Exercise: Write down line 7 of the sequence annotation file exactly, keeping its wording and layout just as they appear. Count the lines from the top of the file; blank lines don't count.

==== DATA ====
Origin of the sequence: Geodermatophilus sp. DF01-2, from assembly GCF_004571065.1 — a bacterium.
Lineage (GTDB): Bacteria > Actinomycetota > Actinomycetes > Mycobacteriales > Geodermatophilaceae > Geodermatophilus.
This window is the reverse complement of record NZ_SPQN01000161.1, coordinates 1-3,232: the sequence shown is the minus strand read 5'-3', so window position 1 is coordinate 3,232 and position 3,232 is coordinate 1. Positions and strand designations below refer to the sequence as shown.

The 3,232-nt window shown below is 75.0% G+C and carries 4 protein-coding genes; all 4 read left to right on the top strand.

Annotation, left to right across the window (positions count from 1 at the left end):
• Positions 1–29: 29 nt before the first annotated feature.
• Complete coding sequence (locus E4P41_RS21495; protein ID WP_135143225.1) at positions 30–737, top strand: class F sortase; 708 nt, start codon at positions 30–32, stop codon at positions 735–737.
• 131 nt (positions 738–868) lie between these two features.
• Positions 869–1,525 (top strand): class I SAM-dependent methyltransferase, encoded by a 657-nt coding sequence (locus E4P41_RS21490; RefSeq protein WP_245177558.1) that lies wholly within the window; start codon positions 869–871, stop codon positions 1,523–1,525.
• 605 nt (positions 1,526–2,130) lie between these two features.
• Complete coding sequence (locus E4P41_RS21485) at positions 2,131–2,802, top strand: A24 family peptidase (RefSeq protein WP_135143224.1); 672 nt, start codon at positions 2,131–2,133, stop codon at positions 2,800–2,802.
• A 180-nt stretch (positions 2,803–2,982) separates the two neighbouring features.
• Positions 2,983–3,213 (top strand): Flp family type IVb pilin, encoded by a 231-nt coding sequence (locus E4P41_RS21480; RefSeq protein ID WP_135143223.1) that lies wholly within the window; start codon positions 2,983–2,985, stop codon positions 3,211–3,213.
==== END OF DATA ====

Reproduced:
• Complete coding sequence (locus E4P41_RS21495; protein ID WP_135143225.1) at positions 30–737, top strand: class F sortase; 708 nt, start codon at positions 30–32, stop codon at positions 735–737.